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Taupo rising and falling faster than other parts of NZ - 06/06/2002

Parts of the Taupo region have risen and fallen by up to 7 centimetres over 10 years, scientists have found in a long-term study of the area.

NZ on the move

The vertical movements, or deformation, are a direct result of Taupo's location which spans an active caldera volcano and a volcanic rift system where tectonic forces are pulling the earth's surface apart by several millimetres a year.

The measurements, taken between 1979 and 1999, are part of the volcano surveillance programme run by the GNS Science Limited (GNS).

Published in the New Zealand Journal of Geology & Geophysics, the report is a summary of data from 22 measuring stations around the edge of the 600sqkm lake, and along a belt of active faults north-east of Taupo

Although vertical movement data from other parts of New Zealand is sparse, it is thought that movements at Taupo are probably unrivalled in their rates and complexity.

Volcano surveillance co-ordinator, and joint author of the report, Brad Scott, said the data showed parts rising steadily for several years then stopping abruptly, and sometimes even reversing direction.

Mr Scott said the observations provided a valuable insight into the underlying dynamics in a region undergoing "continuous extension, frequent earthquake swarms, and occasional volcanism."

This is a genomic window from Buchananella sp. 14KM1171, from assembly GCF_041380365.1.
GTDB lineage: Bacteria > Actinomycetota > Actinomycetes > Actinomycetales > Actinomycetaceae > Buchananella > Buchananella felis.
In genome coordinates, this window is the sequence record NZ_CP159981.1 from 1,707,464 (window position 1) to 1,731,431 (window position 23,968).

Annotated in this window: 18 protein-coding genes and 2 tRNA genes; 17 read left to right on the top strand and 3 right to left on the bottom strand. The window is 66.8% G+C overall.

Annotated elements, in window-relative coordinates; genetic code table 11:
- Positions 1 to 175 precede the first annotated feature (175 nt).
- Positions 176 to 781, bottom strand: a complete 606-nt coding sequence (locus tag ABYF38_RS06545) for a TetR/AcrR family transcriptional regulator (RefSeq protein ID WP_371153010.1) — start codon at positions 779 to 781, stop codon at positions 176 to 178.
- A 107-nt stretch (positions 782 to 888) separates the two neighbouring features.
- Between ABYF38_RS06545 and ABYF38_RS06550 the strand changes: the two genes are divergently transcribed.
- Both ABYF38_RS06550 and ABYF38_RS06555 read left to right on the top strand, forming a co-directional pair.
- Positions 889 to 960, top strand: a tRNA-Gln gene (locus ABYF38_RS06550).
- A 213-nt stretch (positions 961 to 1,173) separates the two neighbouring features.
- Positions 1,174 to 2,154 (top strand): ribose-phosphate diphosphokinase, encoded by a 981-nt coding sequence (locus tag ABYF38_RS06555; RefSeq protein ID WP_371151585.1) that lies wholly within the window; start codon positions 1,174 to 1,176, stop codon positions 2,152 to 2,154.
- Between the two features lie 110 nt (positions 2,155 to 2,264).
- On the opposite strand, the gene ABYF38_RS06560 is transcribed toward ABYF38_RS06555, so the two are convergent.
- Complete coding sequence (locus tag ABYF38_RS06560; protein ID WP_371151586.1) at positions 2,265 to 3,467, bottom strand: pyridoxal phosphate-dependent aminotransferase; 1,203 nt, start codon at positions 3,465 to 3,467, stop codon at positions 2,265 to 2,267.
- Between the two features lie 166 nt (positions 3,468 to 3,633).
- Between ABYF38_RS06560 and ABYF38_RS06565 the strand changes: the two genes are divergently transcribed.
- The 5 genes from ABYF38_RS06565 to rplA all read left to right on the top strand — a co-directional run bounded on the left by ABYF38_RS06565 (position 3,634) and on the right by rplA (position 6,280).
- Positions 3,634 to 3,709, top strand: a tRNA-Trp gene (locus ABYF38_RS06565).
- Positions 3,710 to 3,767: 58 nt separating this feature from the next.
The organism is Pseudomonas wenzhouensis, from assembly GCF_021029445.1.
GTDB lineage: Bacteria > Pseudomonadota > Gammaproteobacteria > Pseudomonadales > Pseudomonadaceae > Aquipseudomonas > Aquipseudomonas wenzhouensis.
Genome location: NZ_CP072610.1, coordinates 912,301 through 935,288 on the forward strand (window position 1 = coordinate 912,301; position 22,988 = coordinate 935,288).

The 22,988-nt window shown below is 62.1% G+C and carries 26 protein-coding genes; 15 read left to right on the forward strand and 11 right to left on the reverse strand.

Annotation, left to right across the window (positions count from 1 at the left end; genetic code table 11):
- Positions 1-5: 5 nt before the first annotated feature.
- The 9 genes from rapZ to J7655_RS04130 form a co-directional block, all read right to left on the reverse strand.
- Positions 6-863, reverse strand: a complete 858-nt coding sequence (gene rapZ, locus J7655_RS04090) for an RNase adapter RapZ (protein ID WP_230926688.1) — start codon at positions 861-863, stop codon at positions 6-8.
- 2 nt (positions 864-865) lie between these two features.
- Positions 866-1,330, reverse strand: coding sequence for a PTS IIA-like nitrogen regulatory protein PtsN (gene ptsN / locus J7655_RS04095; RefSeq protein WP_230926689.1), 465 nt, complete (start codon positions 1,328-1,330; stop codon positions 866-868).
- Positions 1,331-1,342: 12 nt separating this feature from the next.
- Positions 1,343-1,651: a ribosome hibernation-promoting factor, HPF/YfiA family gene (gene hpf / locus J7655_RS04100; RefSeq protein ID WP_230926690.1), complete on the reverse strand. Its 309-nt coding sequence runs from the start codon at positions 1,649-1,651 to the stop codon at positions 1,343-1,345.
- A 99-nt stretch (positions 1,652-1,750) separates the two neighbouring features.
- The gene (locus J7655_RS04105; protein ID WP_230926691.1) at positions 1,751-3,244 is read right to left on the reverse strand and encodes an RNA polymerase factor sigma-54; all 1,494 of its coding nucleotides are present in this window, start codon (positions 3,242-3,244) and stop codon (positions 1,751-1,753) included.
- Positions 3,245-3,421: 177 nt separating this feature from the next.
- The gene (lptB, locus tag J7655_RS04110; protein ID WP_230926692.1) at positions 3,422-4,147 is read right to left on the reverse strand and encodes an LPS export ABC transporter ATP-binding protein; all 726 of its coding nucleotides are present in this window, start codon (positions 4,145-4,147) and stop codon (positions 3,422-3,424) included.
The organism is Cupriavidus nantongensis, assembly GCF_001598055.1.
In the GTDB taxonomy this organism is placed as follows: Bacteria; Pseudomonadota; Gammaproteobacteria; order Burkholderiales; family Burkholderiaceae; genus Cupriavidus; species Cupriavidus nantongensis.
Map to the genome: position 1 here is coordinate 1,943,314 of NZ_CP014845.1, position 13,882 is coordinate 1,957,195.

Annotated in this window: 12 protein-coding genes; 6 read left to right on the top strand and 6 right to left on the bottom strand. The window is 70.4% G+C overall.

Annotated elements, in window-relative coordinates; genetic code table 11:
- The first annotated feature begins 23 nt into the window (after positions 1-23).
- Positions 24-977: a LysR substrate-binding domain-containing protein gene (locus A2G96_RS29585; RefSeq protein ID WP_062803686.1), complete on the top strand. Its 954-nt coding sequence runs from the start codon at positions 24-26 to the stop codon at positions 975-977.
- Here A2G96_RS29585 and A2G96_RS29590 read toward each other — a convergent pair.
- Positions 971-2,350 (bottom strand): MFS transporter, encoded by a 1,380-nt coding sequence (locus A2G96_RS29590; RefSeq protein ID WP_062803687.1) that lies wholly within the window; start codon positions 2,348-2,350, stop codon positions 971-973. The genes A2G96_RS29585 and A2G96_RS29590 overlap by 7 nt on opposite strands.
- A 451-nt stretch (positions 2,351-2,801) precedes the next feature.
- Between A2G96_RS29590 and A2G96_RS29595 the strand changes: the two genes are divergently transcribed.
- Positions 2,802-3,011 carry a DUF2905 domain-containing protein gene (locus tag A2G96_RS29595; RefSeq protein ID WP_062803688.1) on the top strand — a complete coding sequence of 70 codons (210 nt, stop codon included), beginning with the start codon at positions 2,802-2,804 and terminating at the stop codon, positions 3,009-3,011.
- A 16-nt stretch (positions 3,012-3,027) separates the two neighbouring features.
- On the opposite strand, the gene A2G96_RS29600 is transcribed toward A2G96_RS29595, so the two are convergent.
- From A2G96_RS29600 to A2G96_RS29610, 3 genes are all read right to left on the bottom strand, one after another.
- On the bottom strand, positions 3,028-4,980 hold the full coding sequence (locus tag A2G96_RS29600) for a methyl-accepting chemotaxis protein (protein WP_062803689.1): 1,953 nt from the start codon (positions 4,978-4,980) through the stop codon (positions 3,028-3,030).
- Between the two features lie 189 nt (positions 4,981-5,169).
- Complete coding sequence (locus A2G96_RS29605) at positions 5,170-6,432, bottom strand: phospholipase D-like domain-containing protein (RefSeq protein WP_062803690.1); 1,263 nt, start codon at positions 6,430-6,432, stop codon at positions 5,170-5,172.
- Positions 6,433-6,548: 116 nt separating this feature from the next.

He added that the lake levelling technique, combined with Taupo's high deformation rates, allowed changes in deformation trends to be detected over short intervals.

During the study, each measuring station was visited up to four times a year, although more frequent visits were made when scientists suspected more rapid rates of deformation.

Scientists observed four distinct periods of deformation during the 20-year study. The first was a four-year phase when they observed steady subsidence in the Taupo Fault Belt, north-east of Taupo.

The second episode started in 1983 and consisted of rapid uplift in the Taupo Fault Belt. During the third phase, between 1984 and 1996, the Taupo Fault Belt subsided again at an average rate of 11mm a year.

The final episode, between 1996 and 1999, featured uplift at the south-east shores of Lake Taupo.

Mr Scott said the behaviour of caldera volcanoes such as Taupo was generally more difficult to understand than cone volcanoes such as Ruapehu, Egmont/Taranaki, and White Island.

Overseas evidence showed it was not uncommon for the land around caldera volcanoes to deform by up to 2m vertically without any serious volcanic activity.

" A difficult feature of caldera volcanoes is that even deformation of two metres does not guarantee there will be volcanic activity. But you would certainly be watching it closely."

In this context, deformation of 7cm over 10 years was nothing to be alarmed about. It was consistent with deformation at many other caldera volcanoes throughout the world.

" It's simply a fact of life in an area that is geologically very active."

Studies by GNS scientists show that Taupo has erupted 28 times during the past 26,500 years, and it last erupted 1800 years ago.

" It's important not to get too hung up on the average eruption interval, because there have been periods up to 3000 years with no eruption and then two in 500 years."